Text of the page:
Having been a dancer back in the days of rollers, I enthusiastically embraced the convenience of wigs, and feel the curls enhance the dancing and counter balance the brightness of the dresses.

    My dances are not allowed to have animal print on their costumes, and I try to steer them towards a more classic style so they can wear their dresses longer. I do think it is ridiculous that’s some are dropping thousands of dollars, the cost of a wedding dress, about every year for dresses.

    Having also studied Scottish dance, I have often wondered what would happen if Irish dancing had rigid costuming requirements like Highland dance. I like the beauty and uniqueness of Irish dance costumes, but would gladly embrace stricter guidelines. I think my parents would too, as competitive Irish dance is quickly becoming cost prohibitive.

    I know there are many who feel the way I do, as well as many who feel there should be no rules, as well as those who feel we should be wearing long plain green dresses with our hair pulled back.

    I think the time is past. It is what it is now. It is in the hands of everyone. The teachers and what they allow, the adjudicator’s in what they reward with placements, the commission in how they set rules regarding it, and the parents in how they vote, with their dollar. If a parent really doesn’t like their teacher’s make up rules, they can always go to a different school. No what is being forced to comply, but there is a lot of peer and cultural pressure for the Almighty win.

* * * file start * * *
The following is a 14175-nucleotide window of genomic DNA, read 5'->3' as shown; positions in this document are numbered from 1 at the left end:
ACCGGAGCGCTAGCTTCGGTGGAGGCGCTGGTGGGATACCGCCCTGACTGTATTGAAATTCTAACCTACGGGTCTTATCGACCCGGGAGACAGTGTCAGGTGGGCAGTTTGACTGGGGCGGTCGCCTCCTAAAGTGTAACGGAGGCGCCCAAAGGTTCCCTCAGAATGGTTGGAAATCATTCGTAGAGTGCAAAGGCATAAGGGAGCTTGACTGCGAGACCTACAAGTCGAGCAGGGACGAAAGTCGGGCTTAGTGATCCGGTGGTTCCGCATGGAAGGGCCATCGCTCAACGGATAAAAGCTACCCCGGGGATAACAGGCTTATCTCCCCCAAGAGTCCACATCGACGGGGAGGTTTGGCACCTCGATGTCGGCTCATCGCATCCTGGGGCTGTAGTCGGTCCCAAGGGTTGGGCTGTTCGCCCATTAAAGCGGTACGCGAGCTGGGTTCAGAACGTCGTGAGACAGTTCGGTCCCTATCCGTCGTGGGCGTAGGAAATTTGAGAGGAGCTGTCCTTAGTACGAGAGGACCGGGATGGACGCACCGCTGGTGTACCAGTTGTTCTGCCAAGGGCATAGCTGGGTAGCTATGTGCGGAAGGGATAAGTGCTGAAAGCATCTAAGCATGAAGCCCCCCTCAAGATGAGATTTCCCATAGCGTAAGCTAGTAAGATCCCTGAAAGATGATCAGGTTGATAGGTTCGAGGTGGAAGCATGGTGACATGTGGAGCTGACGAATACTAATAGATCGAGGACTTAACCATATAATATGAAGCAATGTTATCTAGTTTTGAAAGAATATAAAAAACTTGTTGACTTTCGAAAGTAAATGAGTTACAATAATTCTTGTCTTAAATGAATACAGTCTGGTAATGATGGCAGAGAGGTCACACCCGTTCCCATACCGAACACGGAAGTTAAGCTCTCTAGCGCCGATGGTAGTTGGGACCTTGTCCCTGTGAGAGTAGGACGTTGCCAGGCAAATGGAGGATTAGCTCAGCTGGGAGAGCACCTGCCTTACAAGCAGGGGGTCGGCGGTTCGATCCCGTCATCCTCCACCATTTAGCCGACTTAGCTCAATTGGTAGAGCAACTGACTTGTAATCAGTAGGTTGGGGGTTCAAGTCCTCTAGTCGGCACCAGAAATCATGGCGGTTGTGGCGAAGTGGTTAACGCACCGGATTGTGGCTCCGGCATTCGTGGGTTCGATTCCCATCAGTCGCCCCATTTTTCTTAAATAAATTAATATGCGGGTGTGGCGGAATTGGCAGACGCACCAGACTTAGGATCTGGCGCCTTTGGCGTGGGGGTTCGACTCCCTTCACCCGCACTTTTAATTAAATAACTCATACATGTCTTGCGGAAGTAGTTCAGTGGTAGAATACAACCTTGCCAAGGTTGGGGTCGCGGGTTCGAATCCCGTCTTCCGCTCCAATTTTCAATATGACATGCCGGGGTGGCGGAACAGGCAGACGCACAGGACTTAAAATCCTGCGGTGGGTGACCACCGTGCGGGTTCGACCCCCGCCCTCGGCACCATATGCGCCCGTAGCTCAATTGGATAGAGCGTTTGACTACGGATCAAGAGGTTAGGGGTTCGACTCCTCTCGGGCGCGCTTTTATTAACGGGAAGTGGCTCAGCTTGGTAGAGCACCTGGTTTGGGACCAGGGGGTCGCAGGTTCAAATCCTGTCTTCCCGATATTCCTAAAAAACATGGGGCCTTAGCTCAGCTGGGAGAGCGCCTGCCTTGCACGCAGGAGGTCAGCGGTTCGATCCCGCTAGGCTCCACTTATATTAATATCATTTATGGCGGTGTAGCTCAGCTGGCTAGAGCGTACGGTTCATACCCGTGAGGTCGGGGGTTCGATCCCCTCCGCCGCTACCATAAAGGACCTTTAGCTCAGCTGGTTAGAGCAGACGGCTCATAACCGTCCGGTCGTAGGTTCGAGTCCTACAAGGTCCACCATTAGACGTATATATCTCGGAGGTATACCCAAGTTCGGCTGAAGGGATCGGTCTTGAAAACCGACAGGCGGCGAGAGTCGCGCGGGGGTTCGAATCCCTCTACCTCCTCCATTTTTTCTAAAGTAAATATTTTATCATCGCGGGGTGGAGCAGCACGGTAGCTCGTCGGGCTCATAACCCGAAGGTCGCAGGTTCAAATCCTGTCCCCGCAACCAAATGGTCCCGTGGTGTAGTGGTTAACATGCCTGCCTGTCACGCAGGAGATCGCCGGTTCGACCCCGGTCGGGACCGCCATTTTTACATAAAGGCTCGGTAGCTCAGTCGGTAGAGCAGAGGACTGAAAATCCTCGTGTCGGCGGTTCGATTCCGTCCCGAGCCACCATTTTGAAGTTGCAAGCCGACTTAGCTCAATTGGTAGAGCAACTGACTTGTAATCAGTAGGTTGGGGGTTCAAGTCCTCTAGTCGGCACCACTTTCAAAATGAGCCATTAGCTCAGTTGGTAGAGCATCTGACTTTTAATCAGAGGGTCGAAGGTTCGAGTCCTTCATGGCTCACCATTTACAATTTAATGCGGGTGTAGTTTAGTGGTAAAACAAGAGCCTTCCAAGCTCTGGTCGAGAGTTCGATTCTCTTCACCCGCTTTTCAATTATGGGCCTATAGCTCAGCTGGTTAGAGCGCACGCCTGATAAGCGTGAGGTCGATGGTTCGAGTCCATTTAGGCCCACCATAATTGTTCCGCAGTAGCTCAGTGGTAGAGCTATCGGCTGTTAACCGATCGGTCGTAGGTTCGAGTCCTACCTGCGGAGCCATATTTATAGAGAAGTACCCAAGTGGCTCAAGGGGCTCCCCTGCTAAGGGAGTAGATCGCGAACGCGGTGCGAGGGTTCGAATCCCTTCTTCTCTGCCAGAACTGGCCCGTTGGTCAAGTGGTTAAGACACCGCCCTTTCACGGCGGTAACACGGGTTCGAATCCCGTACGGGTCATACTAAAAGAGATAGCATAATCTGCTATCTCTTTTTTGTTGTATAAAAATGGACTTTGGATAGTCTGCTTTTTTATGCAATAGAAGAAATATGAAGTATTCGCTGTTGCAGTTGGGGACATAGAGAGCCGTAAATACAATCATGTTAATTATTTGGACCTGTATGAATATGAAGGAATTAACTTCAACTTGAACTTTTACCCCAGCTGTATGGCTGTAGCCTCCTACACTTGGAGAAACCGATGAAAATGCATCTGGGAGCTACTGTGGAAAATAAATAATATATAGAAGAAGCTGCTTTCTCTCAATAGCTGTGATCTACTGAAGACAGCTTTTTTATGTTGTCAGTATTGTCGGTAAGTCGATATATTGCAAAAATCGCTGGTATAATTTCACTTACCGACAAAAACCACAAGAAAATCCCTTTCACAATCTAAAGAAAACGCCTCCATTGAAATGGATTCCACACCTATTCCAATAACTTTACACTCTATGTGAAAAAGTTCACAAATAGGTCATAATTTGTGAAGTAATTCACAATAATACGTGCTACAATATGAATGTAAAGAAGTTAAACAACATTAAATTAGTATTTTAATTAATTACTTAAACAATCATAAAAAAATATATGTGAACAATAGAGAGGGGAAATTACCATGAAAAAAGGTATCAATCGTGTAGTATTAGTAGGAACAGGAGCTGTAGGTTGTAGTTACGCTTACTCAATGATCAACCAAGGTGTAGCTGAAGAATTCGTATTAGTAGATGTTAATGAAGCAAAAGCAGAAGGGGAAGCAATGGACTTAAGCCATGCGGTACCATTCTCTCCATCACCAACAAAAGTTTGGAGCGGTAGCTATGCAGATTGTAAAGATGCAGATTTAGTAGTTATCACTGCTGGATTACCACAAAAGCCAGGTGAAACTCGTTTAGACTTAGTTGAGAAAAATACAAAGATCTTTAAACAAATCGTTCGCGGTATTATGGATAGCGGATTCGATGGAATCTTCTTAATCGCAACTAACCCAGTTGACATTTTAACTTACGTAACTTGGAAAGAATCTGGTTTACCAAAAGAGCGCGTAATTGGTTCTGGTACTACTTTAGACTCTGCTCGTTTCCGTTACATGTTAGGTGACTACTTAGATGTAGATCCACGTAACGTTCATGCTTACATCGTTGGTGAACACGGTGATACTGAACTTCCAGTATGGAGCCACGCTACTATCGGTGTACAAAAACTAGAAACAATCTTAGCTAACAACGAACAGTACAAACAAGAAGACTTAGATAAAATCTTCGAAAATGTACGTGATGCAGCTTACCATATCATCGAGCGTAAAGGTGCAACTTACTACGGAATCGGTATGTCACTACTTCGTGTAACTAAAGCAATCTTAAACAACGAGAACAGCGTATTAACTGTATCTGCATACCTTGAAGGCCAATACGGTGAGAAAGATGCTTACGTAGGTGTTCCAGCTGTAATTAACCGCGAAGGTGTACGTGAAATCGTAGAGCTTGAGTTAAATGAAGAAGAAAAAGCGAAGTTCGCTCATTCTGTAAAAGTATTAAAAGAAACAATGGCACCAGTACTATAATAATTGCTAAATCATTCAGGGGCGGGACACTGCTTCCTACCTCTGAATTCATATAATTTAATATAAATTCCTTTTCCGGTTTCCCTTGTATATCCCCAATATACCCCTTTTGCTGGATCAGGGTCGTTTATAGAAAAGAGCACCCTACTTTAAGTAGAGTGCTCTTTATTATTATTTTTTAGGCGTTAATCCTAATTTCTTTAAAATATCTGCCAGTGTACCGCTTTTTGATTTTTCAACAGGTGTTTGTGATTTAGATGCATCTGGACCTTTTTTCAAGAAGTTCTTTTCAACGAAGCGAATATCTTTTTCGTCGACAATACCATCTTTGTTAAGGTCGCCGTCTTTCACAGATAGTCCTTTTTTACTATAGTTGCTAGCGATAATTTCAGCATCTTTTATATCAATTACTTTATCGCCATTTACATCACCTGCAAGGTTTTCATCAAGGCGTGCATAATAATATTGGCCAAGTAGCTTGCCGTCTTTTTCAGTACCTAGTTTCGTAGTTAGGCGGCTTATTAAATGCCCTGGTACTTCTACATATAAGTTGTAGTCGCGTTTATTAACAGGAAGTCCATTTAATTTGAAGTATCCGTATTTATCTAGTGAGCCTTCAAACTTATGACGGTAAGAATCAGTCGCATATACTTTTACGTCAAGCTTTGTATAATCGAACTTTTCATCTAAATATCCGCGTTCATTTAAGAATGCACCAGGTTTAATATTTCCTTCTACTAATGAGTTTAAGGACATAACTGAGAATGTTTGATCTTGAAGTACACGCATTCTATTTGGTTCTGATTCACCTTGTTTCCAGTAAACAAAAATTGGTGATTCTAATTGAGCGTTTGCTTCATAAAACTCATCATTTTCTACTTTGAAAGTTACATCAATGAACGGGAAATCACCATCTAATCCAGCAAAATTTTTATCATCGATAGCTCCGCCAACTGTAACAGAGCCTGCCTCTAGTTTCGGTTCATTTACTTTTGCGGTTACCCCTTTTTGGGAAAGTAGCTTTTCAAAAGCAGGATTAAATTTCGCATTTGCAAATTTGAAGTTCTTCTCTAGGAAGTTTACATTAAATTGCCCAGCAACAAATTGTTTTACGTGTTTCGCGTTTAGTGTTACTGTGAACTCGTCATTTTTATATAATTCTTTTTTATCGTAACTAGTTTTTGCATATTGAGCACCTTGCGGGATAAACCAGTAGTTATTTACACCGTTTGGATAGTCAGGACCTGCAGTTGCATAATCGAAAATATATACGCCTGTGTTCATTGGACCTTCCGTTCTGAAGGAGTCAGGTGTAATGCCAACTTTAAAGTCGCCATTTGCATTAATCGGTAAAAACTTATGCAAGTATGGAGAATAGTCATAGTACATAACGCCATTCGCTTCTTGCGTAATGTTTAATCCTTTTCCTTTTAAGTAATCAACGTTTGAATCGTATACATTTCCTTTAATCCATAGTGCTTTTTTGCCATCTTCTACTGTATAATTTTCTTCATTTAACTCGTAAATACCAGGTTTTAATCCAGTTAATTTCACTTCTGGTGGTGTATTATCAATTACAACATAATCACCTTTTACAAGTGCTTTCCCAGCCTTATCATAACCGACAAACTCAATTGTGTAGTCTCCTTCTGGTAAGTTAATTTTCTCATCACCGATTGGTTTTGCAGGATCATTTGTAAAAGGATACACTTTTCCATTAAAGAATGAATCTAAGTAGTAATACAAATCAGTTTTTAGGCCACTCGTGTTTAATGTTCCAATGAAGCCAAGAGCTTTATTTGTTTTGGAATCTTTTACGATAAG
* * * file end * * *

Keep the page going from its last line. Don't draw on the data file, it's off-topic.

As a sidenote, I would love to see Irish dance tutelage be expanded to more than just Irish step dancing and at Rince Foirne Ceili dancing. Wouldn’t it be wonderful, to have a school where students are well-versed in Sean Nos and set dancing as well? I would like to work towards that, not waste my time arguing over minutae on the frosting.

    Thanks.

    • Thanks for your comments. I think people should have more “freedom” in what they wear and how they look. I don’t agree that there’s no control over this trend now- we can all choose and we have a voice. I chose not to continue step dancing because I wanted a style that was more social.

      However, my main point is that “it’s about the dancing”, not looks.

      And I certainly agree that it would be great if all styles were taught in one place.
      I tried 8 years ago to interest local step dancing schools & the National Association here in trying Irish set dancing (particularly for those who are past competitions and/ or parents) and they wouldn’t return my emails or calls. There are plenty of people out there who can dance and have no form of Irish dance to take part in after they become adults. What a shame. Who wins from that?

  3. Pingback: Provisional Irish Dancing vs. Real Irish Dancing? | Irish Bliss

Leave a Reply

Fill in your details below or click an icon to log in:

WordPress.com Logo

You are commenting using your WordPress.com account. Log Out / Change )

Twitter picture

You are commenting using your Twitter account. Log Out / Change )

Facebook photo

You are commenting using your Facebook account. Log Out / Change )

Google+ photo

You are commenting using your Google+ account. Log Out / Change )

Connecting to %s